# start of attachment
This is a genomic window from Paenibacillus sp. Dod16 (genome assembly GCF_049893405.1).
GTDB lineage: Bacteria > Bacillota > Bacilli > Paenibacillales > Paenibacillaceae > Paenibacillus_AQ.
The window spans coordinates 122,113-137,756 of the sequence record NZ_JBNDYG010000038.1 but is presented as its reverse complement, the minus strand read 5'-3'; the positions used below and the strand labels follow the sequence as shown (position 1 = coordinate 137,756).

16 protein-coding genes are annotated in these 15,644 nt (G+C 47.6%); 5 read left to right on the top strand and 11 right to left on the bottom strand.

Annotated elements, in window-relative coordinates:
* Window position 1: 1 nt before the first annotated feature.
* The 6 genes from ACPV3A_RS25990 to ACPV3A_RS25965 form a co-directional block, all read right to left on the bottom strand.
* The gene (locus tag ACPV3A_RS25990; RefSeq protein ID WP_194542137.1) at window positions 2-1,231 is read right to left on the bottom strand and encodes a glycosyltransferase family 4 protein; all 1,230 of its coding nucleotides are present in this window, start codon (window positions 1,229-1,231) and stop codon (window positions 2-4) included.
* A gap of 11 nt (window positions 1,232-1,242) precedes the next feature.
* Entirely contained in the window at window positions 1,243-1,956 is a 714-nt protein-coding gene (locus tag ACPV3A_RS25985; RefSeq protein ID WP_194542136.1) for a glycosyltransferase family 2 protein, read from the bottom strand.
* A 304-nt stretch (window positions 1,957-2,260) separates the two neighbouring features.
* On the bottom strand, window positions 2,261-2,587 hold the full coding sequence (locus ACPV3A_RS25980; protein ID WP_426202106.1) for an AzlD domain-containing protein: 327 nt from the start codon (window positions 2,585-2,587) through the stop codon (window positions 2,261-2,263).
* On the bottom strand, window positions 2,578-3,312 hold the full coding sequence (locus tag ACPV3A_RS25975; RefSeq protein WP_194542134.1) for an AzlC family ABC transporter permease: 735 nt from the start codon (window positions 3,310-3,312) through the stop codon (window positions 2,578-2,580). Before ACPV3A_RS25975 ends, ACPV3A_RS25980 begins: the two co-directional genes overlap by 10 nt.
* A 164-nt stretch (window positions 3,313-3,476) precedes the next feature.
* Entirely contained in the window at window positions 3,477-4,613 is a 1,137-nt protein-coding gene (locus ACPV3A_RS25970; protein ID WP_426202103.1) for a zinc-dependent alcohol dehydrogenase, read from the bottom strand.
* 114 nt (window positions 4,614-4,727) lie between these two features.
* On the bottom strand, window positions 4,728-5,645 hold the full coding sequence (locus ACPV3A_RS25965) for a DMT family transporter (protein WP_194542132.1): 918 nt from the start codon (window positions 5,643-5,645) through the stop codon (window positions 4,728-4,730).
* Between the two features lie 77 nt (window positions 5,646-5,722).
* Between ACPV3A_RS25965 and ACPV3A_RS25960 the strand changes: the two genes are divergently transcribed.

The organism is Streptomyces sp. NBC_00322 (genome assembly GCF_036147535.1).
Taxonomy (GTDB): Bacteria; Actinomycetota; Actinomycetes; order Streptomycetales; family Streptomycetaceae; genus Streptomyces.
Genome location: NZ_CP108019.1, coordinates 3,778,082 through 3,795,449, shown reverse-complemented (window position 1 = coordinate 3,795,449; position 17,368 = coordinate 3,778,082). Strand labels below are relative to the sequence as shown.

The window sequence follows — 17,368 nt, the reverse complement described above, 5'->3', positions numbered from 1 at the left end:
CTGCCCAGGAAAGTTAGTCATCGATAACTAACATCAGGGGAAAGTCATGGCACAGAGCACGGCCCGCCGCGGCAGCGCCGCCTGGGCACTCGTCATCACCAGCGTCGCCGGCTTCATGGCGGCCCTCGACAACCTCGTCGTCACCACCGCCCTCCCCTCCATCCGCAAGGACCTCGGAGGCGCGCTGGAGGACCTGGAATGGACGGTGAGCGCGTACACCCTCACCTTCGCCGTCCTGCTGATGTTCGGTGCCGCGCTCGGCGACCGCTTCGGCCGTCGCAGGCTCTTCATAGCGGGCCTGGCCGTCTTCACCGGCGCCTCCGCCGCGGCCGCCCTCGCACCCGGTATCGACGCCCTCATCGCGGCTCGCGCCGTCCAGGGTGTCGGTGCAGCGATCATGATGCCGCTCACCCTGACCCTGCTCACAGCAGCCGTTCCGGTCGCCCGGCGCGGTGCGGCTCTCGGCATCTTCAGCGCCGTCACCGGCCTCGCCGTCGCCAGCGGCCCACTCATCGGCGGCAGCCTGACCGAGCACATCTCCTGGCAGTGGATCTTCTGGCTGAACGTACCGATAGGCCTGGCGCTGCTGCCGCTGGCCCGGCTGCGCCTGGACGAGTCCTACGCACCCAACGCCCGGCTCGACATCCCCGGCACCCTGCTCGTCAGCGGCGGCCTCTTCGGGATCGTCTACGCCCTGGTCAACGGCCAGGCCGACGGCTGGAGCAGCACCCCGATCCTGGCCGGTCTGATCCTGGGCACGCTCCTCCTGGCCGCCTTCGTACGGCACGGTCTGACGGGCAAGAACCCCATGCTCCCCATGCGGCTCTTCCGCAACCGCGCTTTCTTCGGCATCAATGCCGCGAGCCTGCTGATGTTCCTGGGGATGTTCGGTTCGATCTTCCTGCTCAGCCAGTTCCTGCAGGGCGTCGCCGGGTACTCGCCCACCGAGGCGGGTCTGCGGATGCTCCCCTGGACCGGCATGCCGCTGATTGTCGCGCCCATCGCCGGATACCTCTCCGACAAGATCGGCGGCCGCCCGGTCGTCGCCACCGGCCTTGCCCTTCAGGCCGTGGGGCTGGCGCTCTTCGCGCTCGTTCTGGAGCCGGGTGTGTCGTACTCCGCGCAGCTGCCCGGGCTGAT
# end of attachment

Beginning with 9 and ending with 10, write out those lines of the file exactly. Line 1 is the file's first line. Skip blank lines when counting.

* A gap of 11 nt (window positions 1,232-1,242) precedes the next feature.
* Entirely contained in the window at window positions 1,243-1,956 is a 714-nt protein-coding gene (locus tag ACPV3A_RS25985; RefSeq protein ID WP_194542136.1) for a glycosyltransferase family 2 protein, read from the bottom strand.